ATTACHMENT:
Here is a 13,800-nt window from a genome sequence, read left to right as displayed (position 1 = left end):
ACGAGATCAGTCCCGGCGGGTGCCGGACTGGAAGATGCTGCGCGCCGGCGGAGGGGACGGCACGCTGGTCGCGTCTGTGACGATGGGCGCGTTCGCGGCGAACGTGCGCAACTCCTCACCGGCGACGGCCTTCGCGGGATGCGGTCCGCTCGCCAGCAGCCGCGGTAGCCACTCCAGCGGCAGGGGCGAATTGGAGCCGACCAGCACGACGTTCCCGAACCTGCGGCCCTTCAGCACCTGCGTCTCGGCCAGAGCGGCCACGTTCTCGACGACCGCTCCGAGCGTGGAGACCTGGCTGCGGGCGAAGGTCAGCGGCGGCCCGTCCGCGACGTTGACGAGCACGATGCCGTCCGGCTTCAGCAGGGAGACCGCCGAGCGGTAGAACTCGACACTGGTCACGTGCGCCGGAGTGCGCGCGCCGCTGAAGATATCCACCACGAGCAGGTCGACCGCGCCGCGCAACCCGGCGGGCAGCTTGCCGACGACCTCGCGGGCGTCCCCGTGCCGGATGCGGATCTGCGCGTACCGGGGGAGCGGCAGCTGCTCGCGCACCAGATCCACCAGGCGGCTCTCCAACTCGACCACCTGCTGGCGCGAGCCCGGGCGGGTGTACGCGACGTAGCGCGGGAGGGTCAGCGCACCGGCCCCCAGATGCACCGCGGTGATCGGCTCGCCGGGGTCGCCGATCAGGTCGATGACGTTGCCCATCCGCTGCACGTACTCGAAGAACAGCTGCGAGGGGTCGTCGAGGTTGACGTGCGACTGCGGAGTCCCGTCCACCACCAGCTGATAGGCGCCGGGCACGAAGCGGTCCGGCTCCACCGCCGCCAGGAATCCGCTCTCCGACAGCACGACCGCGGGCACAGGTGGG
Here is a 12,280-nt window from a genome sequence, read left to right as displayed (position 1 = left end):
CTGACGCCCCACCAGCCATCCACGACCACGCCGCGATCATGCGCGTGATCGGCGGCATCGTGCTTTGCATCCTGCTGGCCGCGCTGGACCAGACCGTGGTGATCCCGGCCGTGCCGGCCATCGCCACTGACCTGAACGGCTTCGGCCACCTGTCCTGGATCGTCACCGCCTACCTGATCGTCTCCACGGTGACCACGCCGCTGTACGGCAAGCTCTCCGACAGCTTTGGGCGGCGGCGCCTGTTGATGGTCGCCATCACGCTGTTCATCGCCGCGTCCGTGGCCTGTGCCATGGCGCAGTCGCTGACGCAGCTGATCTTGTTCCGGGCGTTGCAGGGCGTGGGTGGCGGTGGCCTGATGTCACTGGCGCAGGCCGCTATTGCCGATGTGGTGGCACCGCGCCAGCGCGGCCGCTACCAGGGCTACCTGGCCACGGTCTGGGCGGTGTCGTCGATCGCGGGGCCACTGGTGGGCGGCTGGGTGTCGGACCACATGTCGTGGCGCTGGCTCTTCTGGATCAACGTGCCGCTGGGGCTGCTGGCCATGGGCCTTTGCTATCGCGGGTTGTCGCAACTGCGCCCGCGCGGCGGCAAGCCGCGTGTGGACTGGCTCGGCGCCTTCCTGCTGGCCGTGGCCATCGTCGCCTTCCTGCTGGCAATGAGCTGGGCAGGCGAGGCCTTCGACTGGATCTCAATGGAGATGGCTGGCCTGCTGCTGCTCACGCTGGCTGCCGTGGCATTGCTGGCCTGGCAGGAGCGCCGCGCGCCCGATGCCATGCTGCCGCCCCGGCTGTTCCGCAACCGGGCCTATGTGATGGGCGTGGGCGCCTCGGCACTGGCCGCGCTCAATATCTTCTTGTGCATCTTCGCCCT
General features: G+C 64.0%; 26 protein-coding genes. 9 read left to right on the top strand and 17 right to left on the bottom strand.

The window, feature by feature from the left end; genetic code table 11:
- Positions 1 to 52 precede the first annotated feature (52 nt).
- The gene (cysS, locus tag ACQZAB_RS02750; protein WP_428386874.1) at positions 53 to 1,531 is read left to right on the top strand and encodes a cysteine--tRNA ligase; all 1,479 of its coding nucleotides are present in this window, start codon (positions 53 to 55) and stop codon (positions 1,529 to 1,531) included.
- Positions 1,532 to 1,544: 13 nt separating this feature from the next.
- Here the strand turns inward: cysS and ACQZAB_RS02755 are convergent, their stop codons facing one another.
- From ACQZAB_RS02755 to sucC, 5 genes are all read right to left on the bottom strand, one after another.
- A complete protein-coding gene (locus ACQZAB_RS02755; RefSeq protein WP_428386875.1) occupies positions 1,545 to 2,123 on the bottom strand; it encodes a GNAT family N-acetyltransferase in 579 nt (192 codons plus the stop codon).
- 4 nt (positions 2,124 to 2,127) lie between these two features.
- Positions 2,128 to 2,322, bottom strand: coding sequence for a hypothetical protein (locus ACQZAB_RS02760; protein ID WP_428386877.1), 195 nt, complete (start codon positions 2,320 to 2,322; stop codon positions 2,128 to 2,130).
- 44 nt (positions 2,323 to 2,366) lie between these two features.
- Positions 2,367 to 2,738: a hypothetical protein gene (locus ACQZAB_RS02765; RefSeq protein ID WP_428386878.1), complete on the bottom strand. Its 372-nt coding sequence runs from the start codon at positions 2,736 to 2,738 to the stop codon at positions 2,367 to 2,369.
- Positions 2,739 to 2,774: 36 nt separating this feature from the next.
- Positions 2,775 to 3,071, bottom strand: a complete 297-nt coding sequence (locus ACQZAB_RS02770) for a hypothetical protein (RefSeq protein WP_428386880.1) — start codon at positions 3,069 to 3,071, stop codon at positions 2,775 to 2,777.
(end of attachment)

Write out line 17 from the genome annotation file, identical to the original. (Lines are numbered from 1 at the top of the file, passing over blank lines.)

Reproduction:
- Positions 2,739 to 2,774: 36 nt separating this feature from the next.